Obese men who undergo gastric bypass surgery will not only lose weight; their sex lives are likely to improve, too, new research shows.

"We wanted to know if obesity was biologically associated with an unsatisfying sex life, and if so, could it be reversible," Dr. Ahmad Hammoud of the University of Utah in Salt Lake City, who led the study, said in a press release accompanying the new report. "Our results show that the answer to both questions may be yes."

While obesity in men has been linked to low testosterone levels, high levels of estrogen, impaired fertility, and worse sexual quality of life, Hammoud and his colleagues note in the Journal of Clinical Endocrinology and Metabolism, there is little information on what happens to these men's sex hormones and sexual function if they lose weight.

To investigate, Hammoud and his team looked at 22 men who had undergone gastric bypass surgery and 42 obese men who didn't have the operation. At the study's outset, participants weighed 330 pounds, on average, while the average BMI for the group was 46.2, what is considered to be .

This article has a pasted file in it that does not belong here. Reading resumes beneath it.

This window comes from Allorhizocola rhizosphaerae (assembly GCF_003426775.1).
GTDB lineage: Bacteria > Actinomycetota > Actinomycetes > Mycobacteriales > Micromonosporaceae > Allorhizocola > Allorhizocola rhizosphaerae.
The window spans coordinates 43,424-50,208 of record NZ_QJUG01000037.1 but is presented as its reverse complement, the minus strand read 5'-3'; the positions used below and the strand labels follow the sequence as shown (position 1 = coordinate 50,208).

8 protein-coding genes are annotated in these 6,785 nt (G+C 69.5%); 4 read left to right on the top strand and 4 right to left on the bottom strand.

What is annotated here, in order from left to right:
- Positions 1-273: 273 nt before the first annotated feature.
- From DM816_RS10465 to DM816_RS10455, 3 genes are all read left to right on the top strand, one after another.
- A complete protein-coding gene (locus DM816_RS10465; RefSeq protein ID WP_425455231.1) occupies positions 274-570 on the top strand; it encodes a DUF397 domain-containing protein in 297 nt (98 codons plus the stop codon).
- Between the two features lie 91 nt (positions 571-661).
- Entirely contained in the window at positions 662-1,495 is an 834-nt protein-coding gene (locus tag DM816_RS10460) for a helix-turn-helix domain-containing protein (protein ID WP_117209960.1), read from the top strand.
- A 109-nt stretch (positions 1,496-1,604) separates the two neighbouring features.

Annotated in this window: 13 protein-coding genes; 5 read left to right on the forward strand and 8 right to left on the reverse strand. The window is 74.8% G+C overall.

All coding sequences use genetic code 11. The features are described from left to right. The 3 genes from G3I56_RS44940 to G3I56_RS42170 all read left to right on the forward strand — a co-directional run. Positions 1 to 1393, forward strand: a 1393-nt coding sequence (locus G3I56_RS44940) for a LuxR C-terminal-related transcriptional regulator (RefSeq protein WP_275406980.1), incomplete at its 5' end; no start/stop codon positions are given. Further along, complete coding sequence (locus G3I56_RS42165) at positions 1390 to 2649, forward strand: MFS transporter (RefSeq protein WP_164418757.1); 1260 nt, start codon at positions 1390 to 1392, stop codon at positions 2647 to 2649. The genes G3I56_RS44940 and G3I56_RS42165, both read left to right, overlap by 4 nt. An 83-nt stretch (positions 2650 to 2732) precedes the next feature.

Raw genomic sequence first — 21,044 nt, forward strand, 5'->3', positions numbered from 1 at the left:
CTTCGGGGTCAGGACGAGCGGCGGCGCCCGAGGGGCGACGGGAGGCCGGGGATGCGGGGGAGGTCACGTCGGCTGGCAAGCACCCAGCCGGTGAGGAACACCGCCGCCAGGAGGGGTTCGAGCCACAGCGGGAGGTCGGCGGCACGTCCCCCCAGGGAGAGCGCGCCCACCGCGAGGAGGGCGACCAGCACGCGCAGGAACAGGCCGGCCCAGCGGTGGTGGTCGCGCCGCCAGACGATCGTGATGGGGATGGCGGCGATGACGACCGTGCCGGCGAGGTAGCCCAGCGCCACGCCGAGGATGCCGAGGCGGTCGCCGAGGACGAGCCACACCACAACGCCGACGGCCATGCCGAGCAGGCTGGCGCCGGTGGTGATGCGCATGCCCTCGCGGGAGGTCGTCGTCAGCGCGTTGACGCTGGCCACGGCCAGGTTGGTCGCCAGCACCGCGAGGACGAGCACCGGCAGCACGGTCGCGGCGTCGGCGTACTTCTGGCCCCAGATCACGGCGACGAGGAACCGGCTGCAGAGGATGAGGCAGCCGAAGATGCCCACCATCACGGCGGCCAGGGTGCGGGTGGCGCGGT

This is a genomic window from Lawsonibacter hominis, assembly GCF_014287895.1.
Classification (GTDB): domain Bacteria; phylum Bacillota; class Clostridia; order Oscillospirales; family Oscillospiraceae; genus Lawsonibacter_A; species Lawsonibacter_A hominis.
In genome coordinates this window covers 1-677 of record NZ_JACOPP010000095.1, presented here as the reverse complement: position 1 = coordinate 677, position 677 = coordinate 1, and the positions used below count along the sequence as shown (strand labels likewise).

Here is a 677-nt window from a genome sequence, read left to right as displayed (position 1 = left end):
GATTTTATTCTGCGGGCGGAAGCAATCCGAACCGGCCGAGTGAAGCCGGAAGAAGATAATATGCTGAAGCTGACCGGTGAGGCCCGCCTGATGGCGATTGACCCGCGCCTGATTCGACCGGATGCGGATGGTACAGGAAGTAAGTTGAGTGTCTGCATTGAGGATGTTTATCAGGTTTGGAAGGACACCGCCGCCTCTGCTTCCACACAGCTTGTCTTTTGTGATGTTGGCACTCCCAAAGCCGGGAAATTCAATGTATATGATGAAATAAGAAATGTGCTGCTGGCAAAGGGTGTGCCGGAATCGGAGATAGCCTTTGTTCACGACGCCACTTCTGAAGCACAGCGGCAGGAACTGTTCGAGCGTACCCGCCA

The heavier the men were, the lower their testosterone, and the more likely they were to report dissatisfaction with their sex lives-especially avoiding sexual encounters and having difficulty performing sexually.

Two years later, the men who'd had weight loss surgery had dropped an average of nearly 17 points from their BMI. Their estrogen levels had fallen significantly, while their testosterone levels had gone up. And all showed improvements on each of the four measures of sexual quality of life the researchers looked at: they were less likely to avoid sexual encounters, have difficulty with sexual performance, have little sexual desire, or report not enjoying sex.

There were no significant changes in measures of sexual quality of life or hormone levels in the group of men who didn't have the surgery.

Because other both biological and psychological factors involved in obesity can affect both sexual health and hormone levels, Hammoud and his team conclude, more research is needed to determine whether there is a causal relationship between hormone changes and sexual quality of life.